Review: Diana Ross defies time with tour de force performance at Atlantic City’s Ocean Casino Resort
Ponce de Leon never found the Fountain of Youth, but Diana Ross apparently has. How else to explain an Ocean Casino Resort performance that found the 78-year-old pop immortal performing with the voice, energy and physical presence of someone at least 25 years younger?
But that’s exactly what the lucky folks who filled Ocean’s 5,200-seat Ovation Hall Friday night experienced, which resulted in an unforgettable performance that mostly served as a reminder of why she has occupied one of the brightest corners of the show business firmament for almost 60 years.
Ross – whose 42-minutes-later-than-announced start time didn’t appear to matter one iota to the sold-out, multicultural, multi-generational audience – wasted no time in letting those in attendance know they were in for quite a ride: She and her 11-member supporting troupe (seven musicians, four backup singers) hit the stage with all cylinders firing as they opened with her celebratory 1980 anthem, “I’m Coming Out,” followed by Spiral Staircase’s 1969 hit, “More Today Than Yesterday.”
And then they cranked up the heat several notches with a string of signatures that helped Ross and The Supremes become a global superstar act in the 1960s: “Baby Love;” “Stop! In the Name of Love;” “You Can’t Hurry Love;” “Love Child”—all of which were flawless recreations of the original tracks.
From there the affection for “Miss Ross” was in full bloom – and was reciprocated by the garrulous and expansive star, who seemed to revel in interacting with the adoring throng as she served up meticulous, but in no way perfunctory, versions of familiar, and not-so-familiar tunes. On each of the numbers, Ross, whose sartorial style didn’t disappoint thanks to a series of eye-popping, chiffon-caped ensembles, vocalized in a way that belied her decades of performing. She was never less than commanding, expressive and, literally, pitch-perfect.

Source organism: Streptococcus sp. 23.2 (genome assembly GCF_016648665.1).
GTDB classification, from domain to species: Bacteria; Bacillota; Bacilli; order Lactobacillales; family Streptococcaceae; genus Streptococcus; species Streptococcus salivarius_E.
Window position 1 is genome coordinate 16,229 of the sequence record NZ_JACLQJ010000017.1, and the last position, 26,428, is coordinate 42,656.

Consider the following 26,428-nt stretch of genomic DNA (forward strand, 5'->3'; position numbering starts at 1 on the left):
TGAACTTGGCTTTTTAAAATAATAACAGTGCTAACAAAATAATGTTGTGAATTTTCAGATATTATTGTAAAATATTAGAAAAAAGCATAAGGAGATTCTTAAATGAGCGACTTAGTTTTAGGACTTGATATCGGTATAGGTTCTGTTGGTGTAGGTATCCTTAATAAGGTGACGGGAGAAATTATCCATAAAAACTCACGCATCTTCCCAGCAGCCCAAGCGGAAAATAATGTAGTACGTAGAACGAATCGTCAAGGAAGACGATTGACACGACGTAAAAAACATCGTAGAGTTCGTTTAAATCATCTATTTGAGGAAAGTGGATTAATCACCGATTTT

We’ll assume there were no technological enhancements involved. And if there were, so what? She clearly delivered what the audience hoped for/expected. And that pretty much is all that matters.
That said, a particular highlight was the Billie Holiday cover, “Don’t Explain,” which appeared on the soundtrack to her 1972 breakthrough film, the Holiday biopic, “Lady Sings the Blues.” Of course, Ross nailed it with her sultry, languid presentation, but it also provided the individual band members the opportunity to show off their talents as jazz players.
This is not to suggest the program was flawless. For instance, the obligatory turn on “Reach Out and Touch (Somebody’s Hand)” was an eye-rolling “Kumbaya” moment. And Ross was joined by her daughter, Rhonda Ross Kendrick, on “Count on Me,” which appeared on the 2021 album, “Thank You” (for which the current tour is named). The combination of the song’s rather cliché message and platitudinous lyrics, and Hendrick’s reedy vocals created a rare stumble in what was a stunning and memorable performance.